A fortnight ago a rugby league player was lifted in a tackle and at the same time he tucked his head in. The result of this combination of movements is a broken neck between the fourth and fifth vertabrae. He may be a quadriplegic for the rest of his life, maybe only for months. The rugby league community has, with some exceptions I found surprising1, passed it off as a freak accident. It was not a freak accident. It was an entirely forseeable accident. It was a result with a very low chance of occuring, but not no chance of happening: repeat an action often enough and the low-chance events eventually happen.
I first started watching rugby league in the mid-eighties. 1985 or 86, I guess, although it could have been 1984. Whatever year it was, it was the State of Origin games I started watching. I had no idea what State of Origin actually was, but a classmate had announced he was going, and I’d probably asked my Dad about them. Or maybe I just sat down and watched them because Dad and our neighbour were watching it. I forget the exact circumstances, it was more than quarter of a century ago. This was an era of some pretty rough play, albeit nowhere near as rough as mid-century games.
I’d seen games of rugby league before; my Nonna was a keen Wests supporter - Brisbane Wests that is - and I had been to a few games with her. I wouldn’t say I had watched them though, not appreciated what was going on. About all I got from those games was tribalism. She cheered for Wests and didn’t like Brisbane Easts, so I liked red and black teams and didn’t like black and orange teams. Whoops, sorry. Black and gold :-P 2 She gave a cousin and I NSWRL themed jumpers one year, he got Rabbitohs colours and I got, with many apologies, Balmain. Black and gold.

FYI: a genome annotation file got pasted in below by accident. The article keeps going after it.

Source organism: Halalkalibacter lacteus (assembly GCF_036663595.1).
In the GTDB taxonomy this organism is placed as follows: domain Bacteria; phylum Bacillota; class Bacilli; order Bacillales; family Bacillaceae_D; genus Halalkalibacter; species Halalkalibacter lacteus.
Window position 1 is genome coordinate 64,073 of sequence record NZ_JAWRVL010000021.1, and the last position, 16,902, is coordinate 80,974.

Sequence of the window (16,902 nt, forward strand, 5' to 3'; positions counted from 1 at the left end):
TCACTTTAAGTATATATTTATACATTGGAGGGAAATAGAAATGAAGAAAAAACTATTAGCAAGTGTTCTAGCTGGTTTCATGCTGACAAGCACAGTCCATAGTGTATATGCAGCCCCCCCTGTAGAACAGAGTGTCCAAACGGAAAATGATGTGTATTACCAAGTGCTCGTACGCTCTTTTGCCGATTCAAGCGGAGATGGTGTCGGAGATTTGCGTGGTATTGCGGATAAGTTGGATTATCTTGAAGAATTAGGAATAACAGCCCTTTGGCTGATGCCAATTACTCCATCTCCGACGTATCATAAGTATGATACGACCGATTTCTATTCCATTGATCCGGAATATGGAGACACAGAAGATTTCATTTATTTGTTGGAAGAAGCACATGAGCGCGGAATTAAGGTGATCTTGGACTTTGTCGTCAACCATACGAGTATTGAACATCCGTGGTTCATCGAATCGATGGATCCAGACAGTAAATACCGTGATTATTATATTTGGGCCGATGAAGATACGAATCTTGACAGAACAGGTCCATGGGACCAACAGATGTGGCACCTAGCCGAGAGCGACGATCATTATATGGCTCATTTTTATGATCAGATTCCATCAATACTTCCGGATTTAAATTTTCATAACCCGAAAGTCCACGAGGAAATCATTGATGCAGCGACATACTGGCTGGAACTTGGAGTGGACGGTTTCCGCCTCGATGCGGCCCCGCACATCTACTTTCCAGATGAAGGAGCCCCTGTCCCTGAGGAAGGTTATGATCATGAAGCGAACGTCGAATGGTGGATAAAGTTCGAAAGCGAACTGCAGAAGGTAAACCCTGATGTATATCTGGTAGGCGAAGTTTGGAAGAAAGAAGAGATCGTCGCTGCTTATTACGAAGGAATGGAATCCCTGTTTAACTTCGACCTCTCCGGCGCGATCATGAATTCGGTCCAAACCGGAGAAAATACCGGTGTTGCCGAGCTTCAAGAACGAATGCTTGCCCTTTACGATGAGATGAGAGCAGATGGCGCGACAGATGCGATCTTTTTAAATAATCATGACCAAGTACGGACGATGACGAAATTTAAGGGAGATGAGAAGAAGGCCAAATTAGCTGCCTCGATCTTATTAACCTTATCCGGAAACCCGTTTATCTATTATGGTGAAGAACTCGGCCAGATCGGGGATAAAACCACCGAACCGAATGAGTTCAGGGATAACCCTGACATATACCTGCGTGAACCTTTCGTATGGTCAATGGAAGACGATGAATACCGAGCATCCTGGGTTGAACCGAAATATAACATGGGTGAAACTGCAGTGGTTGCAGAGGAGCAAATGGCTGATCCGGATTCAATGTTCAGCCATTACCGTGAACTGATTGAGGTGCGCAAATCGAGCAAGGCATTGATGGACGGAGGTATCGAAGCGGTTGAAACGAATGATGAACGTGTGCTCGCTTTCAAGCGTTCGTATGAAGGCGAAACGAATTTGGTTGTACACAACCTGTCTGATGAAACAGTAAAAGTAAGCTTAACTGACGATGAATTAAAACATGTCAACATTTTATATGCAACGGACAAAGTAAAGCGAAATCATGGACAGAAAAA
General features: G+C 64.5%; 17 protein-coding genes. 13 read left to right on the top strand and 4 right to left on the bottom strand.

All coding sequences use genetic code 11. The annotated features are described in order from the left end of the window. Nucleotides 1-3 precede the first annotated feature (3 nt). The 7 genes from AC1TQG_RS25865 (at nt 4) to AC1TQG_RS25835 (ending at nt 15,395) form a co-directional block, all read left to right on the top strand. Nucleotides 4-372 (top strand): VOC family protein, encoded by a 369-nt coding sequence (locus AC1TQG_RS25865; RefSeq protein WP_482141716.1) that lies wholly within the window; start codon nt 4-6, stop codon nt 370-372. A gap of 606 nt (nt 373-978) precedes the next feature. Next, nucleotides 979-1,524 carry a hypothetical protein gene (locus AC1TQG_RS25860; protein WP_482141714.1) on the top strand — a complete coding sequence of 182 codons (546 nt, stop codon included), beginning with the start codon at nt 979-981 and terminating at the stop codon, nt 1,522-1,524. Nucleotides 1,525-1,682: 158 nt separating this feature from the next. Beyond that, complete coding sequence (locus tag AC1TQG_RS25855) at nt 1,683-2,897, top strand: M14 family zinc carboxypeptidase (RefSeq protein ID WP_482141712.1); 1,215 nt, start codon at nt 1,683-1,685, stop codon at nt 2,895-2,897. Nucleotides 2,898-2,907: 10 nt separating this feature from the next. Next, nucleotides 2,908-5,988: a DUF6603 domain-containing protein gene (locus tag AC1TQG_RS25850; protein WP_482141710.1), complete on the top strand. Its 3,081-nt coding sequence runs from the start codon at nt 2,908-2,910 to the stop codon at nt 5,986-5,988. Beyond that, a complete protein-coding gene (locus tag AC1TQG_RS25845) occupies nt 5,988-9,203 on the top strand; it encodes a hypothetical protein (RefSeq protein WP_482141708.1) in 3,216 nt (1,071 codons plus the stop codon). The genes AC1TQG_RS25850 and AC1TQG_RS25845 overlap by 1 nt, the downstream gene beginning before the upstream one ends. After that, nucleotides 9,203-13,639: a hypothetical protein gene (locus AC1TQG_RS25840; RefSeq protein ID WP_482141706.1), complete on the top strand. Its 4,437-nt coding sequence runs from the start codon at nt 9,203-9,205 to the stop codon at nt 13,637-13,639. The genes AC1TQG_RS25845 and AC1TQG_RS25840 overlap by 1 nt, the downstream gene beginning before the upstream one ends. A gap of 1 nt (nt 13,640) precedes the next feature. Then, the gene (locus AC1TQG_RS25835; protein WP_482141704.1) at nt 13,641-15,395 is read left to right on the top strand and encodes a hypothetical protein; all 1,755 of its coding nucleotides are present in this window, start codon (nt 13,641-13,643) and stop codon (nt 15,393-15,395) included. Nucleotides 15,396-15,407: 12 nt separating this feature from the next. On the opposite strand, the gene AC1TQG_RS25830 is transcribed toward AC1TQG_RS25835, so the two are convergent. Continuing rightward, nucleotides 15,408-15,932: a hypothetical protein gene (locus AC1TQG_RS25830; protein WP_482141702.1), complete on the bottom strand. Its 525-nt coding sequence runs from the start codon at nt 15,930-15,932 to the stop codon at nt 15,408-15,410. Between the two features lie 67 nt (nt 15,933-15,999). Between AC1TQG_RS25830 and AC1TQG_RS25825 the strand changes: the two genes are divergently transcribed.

So I have history. I’ve watched every origin series since that not-quite-remembered year, even the games when it was very, very hard to watch as a Queensland supporter. Game 3 of 2000, I am looking at you. I will never not hate Bryan Fletcher for his “hand grenade” post-try celebration. The tribal attachment to Queensland ebbs and flows. It’s faintest when knowledge of Clive Palmer, or Campbell Newman, or Bob Katter bubbles up from the tar pit. Three nights a year it roars to life like a lit up Pratt & Whitney J58-P4 clad in a jersey that can never be washed, because it would be bad luck.
I think this year though, Origin may end up the only games I watch. I think I am done with rugby league. It’s been building for awhile, a half dozen years since I first started becoming jaundiced when it started becoming obvious just how damaging a career in the American football can be. It prompted me to take a long hard look at this sport I was following. I didn’t like what I saw.
It’s a thuggish game, hence that sneering monikor from the AFL states: thugby. That section of the league community that like the violence prefer to call it “a collision sport”. And it is, it is more than a contact sport, it is a sport of players deliberately colliding with other players seeking to shock and cause pain. It is a game in which large men in the attacking side will, as a tactic, serially seek out the smaller players in the opposition, the ones on the field for their skill rather than their size, in order to wear them out and reduce their ability to practice that skill 3. It is a game when those large men will charge at a kicking player seeking to hit them while they are exposed and unbraced for collision.